The olives are placed in large concrete tanks containing a 2 percent lye solution. When the olives are prepared for the market, they are placed in low-concentration lye and then washed in water that is injected with compressed air. Further treatments in dilute lye, each followed by aeration in water, facilitate penetration of the lye through the flesh to the pit. Next, the olives are washed to eliminate lye residue and lower the pH close to neutral. Solutions of 0.1 percent ferrous gluconate or lactate are often applied to California dark olives to enhance fruit darkening by oxidation. After placement in brine for a few days, the olives are ready for canning. Heat processing in the form of temperature and pressure-controlled sterilization is fundamental to ensure the olives keep properly (1).
Ripe olives are harvested when the fruit is close to full ripeness, once it has attained the maximal color and oil content corresponding to the particular variety. The are many types of ripe olive processing techniques depending on local tastes. Two of these are outlined below.
Black Olives in Brine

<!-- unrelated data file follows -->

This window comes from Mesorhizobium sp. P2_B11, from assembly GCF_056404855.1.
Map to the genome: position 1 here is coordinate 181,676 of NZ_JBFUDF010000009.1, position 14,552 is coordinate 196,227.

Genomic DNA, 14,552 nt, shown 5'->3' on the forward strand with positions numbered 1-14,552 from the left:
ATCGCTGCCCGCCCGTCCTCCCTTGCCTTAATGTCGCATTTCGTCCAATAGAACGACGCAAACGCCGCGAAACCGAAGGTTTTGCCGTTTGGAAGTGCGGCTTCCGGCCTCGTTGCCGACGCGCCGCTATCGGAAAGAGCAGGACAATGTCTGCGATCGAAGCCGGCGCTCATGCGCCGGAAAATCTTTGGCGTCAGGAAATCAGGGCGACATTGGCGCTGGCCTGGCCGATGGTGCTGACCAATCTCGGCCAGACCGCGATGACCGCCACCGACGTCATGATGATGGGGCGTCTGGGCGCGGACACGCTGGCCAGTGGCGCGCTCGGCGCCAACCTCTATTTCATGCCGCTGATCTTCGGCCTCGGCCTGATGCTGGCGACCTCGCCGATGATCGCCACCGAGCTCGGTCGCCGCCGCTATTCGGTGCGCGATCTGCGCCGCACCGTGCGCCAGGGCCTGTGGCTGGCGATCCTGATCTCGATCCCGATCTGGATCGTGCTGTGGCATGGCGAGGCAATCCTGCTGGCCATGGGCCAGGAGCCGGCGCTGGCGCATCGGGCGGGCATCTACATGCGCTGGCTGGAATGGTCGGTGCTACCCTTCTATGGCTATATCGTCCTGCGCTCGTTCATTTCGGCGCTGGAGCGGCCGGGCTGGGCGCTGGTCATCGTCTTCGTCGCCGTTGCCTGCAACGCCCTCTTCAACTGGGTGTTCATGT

These olives are typical of eastern Mediterranean countries. In Greece they are produced from the Conservolea variety, and in Turkey they are made from the Gemlik variety. The fruit is picked by hand when the fruit is black ripe, but before the olives over ripen. They have to be transported as quickly as possible to the processing plant where they are sorted, washed and immersed into tanks and vats containing an 8-10 % brine solution. At the start of fermentation, the tanks are tightly sealed to prevent the olives from being exposed to air. The brine stimulates the microbial activity for fermentation and also reduces the bitterness of the oleuropein. As the fermentation process takes over, if the brine solution drops below 6 %, it is increased back to 8-10% while homogenizing the brine solution with a pump.